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Rafael Ziegler

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Rafael Ziegler

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Edited by Stephen F. McCool and Keith Bosak

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Edited by Joseph Sarkis

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Geoffrey Jones

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Edited by Sabri Boubaker, Douglas Cumming and Duc K. Nguyen

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Joseph R. Mason

While some have bemoaned CO2 markets’ performance due to low prices – that is, too low to deter emissions – a potentially bigger threat is that such markets develop to provide binding constraints arising not from market pricing but from non-fundamental factors like fraud and rent-seeking. Investor fraud, corporate fraud, and counterfeiting and theft are already well-known to these markets, with little in the way of specific oversight and protection. If we are to expect meaningful market development, it makes sense to insulate such markets rent-seeking, generally, including various forms of fraud, counterfeiting, and permit theft that have already manifested in the sector. Only by restraining such influences can we provide a smooth-functioning CO2 market that can be the basis of economic growth, without exposing the broader economy to the potential for commodity market panics and crashes.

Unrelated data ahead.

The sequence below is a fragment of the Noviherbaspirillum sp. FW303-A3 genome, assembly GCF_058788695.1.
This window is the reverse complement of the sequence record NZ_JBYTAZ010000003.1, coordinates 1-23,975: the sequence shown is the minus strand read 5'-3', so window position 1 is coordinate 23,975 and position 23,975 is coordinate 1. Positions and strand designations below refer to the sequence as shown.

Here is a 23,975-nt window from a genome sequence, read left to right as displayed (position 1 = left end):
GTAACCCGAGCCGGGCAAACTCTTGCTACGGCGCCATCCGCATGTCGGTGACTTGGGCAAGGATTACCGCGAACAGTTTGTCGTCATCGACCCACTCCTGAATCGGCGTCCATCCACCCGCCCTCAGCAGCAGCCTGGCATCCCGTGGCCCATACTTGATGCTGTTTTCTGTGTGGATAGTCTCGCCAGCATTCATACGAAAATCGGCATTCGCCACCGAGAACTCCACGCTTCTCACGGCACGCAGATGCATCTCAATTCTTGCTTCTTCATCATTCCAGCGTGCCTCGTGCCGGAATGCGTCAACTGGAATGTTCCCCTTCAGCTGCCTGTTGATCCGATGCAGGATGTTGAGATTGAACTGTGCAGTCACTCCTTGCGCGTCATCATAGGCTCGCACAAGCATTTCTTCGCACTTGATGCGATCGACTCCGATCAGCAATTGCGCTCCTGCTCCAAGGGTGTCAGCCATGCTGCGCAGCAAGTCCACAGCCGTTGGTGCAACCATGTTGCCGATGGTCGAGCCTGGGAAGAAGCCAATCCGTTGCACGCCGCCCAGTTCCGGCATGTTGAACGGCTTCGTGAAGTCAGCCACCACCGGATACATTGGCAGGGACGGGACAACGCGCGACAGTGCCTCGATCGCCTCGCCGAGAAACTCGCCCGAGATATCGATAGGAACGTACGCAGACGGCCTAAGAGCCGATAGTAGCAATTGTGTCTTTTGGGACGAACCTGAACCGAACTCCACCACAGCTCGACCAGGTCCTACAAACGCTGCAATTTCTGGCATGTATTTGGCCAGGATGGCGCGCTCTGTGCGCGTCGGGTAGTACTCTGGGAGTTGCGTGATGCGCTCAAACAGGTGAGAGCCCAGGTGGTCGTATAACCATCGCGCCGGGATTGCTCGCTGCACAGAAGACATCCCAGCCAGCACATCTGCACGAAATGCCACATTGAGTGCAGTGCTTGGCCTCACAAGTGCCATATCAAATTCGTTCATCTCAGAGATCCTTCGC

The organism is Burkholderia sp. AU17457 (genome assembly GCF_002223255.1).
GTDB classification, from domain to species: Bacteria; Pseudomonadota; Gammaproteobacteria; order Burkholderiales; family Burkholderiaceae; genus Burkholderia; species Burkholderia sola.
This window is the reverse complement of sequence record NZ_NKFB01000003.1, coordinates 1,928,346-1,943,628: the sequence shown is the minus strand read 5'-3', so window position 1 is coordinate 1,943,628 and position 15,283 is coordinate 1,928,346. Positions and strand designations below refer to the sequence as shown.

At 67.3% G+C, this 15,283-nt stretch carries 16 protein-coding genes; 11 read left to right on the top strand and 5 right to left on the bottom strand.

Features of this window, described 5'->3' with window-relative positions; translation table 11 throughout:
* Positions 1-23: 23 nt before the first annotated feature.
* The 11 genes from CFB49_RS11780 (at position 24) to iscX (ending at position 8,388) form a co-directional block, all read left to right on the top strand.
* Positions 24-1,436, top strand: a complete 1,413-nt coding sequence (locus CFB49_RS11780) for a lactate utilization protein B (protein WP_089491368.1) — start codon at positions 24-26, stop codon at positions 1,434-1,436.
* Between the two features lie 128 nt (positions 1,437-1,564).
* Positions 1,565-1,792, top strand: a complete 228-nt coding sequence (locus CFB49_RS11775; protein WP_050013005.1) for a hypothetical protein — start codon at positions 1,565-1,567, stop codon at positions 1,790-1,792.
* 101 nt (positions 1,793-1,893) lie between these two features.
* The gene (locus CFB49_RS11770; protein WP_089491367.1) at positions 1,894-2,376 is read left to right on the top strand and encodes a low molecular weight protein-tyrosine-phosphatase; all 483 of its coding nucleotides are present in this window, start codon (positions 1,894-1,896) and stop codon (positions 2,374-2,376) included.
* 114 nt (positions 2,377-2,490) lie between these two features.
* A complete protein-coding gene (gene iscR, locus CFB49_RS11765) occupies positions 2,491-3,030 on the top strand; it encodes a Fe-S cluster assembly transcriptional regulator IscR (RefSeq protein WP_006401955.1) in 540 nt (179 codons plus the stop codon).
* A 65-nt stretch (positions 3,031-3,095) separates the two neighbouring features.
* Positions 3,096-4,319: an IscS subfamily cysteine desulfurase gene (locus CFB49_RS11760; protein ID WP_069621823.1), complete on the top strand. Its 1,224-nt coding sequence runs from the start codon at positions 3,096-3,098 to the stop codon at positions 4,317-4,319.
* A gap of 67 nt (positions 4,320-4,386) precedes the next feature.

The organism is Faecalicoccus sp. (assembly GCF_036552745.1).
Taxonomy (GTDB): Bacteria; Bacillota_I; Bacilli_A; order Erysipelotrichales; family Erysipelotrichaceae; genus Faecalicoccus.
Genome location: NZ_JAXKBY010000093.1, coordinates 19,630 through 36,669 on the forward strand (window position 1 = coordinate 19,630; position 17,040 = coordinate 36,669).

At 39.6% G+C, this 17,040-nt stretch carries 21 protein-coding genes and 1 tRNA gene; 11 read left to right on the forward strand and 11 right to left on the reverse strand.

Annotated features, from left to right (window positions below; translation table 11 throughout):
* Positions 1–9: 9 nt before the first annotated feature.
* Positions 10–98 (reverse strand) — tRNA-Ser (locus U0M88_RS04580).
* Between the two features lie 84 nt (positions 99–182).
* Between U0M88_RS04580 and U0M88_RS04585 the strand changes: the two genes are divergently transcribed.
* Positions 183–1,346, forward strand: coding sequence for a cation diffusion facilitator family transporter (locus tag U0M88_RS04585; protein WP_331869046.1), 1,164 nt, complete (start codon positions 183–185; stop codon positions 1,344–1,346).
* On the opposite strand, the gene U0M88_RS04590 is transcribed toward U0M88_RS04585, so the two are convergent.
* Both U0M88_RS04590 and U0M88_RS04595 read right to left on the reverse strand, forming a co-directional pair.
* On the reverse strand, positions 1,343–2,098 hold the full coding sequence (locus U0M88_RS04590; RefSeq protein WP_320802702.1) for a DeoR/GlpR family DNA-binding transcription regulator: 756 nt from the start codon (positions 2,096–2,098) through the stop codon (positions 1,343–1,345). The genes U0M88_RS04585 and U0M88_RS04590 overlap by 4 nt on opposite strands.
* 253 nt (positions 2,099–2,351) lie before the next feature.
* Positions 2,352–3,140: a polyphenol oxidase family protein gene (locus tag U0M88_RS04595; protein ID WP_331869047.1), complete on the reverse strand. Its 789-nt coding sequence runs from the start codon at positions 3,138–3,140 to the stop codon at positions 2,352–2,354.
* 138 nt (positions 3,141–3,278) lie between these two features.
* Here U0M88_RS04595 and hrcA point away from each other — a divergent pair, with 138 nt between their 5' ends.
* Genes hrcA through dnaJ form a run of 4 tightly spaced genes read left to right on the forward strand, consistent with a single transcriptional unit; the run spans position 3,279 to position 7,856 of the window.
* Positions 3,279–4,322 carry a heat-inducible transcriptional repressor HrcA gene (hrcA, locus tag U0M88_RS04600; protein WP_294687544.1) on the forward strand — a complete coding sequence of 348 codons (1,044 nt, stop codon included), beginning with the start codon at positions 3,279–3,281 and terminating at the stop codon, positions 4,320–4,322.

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Edited by Sabri Boubaker, Douglas Cumming and Duc K. Nguyen

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Edited by John R. McIntyre, Silvester Ivanaj and Vera Ivanaj

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Paul Shrivastava

Despite 40 years of research on sustainability, most of the commonly used measures of sustainability such as pollution, population, consumption, biodiversity and atmospheric carbon have all worsened on a global scale. This chapter suggests we must go beyond scientific research and study problems to solve what could be termed the real-world problems of global sustainability. It discusses transdisciplinary sustainability science that is impactful and responsive to stakeholders’ needs. It seeks to understand better the interactions between natural and human systems in key challenge areas, including global climate change, food–water–energy, biodiversity and natural assets, environmental impacts on health, oceans, urbanization, sustainable consumption and production, and governance processes. It also discusses what is termed Future Earth's “knowledge action networks” designed to develop transdisciplinary, stakeholder-engaged, co-designed solutions.